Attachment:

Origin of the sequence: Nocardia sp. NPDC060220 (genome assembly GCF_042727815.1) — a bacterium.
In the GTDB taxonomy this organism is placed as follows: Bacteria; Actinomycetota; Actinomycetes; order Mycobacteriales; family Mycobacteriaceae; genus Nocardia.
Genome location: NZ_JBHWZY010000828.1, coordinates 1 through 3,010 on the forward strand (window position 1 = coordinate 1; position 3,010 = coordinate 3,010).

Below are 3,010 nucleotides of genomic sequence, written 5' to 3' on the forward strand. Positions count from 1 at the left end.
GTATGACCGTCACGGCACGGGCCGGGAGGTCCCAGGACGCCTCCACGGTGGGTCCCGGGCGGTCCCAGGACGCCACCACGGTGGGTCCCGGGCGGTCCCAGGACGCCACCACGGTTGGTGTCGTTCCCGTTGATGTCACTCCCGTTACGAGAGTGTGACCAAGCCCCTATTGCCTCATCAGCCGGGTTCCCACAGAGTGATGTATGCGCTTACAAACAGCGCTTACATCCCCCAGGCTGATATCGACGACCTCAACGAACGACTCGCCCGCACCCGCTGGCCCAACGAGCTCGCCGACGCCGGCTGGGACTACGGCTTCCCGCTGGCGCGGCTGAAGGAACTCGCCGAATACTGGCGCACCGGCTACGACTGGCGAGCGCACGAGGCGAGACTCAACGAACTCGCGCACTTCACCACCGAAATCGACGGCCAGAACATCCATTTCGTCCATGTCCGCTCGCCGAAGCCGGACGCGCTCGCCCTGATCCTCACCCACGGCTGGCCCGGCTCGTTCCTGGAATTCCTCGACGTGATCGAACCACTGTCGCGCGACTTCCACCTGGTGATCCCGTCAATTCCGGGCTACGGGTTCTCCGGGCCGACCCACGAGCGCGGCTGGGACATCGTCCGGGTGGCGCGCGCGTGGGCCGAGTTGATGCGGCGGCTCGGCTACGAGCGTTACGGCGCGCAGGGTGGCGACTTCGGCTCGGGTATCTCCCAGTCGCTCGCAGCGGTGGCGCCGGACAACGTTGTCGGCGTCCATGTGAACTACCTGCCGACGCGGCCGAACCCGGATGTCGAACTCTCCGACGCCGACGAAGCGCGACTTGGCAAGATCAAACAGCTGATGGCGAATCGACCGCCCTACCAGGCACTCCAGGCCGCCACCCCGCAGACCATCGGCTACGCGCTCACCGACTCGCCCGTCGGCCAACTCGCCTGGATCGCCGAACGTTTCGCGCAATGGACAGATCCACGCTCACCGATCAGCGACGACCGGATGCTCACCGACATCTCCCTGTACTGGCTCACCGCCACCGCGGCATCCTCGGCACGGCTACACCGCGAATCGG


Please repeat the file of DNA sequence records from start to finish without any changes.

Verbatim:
Origin of the sequence: Nocardia sp. NPDC060220 (genome assembly GCF_042727815.1) — a bacterium.
In the GTDB taxonomy this organism is placed as follows: Bacteria; Actinomycetota; Actinomycetes; order Mycobacteriales; family Mycobacteriaceae; genus Nocardia.
Genome location: NZ_JBHWZY010000828.1, coordinates 1 through 3,010 on the forward strand (window position 1 = coordinate 1; position 3,010 = coordinate 3,010).

Below are 3,010 nucleotides of genomic sequence, written 5' to 3' on the forward strand. Positions count from 1 at the left end.
GTATGACCGTCACGGCACGGGCCGGGAGGTCCCAGGACGCCTCCACGGTGGGTCCCGGGCGGTCCCAGGACGCCACCACGGTGGGTCCCGGGCGGTCCCAGGACGCCACCACGGTTGGTGTCGTTCCCGTTGATGTCACTCCCGTTACGAGAGTGTGACCAAGCCCCTATTGCCTCATCAGCCGGGTTCCCACAGAGTGATGTATGCGCTTACAAACAGCGCTTACATCCCCCAGGCTGATATCGACGACCTCAACGAACGACTCGCCCGCACCCGCTGGCCCAACGAGCTCGCCGACGCCGGCTGGGACTACGGCTTCCCGCTGGCGCGGCTGAAGGAACTCGCCGAATACTGGCGCACCGGCTACGACTGGCGAGCGCACGAGGCGAGACTCAACGAACTCGCGCACTTCACCACCGAAATCGACGGCCAGAACATCCATTTCGTCCATGTCCGCTCGCCGAAGCCGGACGCGCTCGCCCTGATCCTCACCCACGGCTGGCCCGGCTCGTTCCTGGAATTCCTCGACGTGATCGAACCACTGTCGCGCGACTTCCACCTGGTGATCCCGTCAATTCCGGGCTACGGGTTCTCCGGGCCGACCCACGAGCGCGGCTGGGACATCGTCCGGGTGGCGCGCGCGTGGGCCGAGTTGATGCGGCGGCTCGGCTACGAGCGTTACGGCGCGCAGGGTGGCGACTTCGGCTCGGGTATCTCCCAGTCGCTCGCAGCGGTGGCGCCGGACAACGTTGTCGGCGTCCATGTGAACTACCTGCCGACGCGGCCGAACCCGGATGTCGAACTCTCCGACGCCGACGAAGCGCGACTTGGCAAGATCAAACAGCTGATGGCGAATCGACCGCCCTACCAGGCACTCCAGGCCGCCACCCCGCAGACCATCGGCTACGCGCTCACCGACTCGCCCGTCGGCCAACTCGCCTGGATCGCCGAACGTTTCGCGCAATGGACAGATCCACGCTCACCGATCAGCGACGACCGGATGCTCACCGACATCTCCCTGTACTGGCTCACCGCCACCGCGGCATCCTCGGCACGGCTACACCGCGAATCGG